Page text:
Consider an adult dog, puppies aren’t always the answer! Make sure that you consider matching exercise ability and requirements. Puppies won’t be able to go on walks with your dog until fully vaccinated and you will have to wait quite a few months for your puppy to be old enough to match your older dog’s walks. Likewise, a very much older dog, stiff with arthritis and a much younger bouncy and active dog won’t blend well, so your new dog will need to fit into your family and current lifestyle.


Step two: the first meeting

Once you’ve chosen your dog’s new four legged friend, you can move on to introductions. It’s best to start with ‘neutral territory’ at first – after all, you wouldn’t like it very much if someone brought a stranger into your home and told you to get along!

If you get a dog from a rescue centre, they may be able to facilitate these first meetings. If not, a quiet park or large garden neither dog has been to would do nicely. At this first meeting, both dogs should be kept on the lead, so you’ll need to get another person to help you with initial meetings. Walk the dogs so they can see each other but are still a good distance away and keep an eye on their body language for signs of stress or aggression.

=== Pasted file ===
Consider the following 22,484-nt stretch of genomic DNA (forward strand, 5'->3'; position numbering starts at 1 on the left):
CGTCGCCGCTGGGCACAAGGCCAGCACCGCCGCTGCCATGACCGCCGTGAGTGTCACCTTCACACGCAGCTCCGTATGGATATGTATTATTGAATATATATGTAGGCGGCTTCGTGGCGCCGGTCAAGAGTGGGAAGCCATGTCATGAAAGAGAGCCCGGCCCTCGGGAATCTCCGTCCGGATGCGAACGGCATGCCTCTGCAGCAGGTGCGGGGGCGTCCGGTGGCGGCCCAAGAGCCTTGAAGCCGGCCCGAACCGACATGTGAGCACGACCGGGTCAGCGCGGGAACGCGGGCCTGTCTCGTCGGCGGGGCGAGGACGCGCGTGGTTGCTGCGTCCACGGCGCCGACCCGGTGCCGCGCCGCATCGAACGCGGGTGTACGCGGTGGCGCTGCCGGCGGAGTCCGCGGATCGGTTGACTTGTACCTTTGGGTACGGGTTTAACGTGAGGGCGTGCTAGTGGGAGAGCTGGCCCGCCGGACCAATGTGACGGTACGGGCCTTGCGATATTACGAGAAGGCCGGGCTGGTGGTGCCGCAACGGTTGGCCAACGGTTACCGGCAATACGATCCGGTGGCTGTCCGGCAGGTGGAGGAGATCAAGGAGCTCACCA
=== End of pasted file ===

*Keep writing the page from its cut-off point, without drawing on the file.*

At the first meeting, try re-tracing each other’s steps so both dogs can sniff the other’s scent. This is a bit like us exchanging a few emails with someone new.

Once both dogs are happy and comfortable, you’re ready for the next step. Don’t be disheartened if they seem a bit on edge at first – take it slowly and make sure to stop the meeting if either dog looks like they may become aggressive.


Step three: meeting face-to-face

When you are sure your dogs are comfortable to be around each other, they can meet face-to-face. Again, keep them on the lead but remember to keep the lead fairly loose. If you seem tense, your dogs will pick up on this and think there's a reason to worry.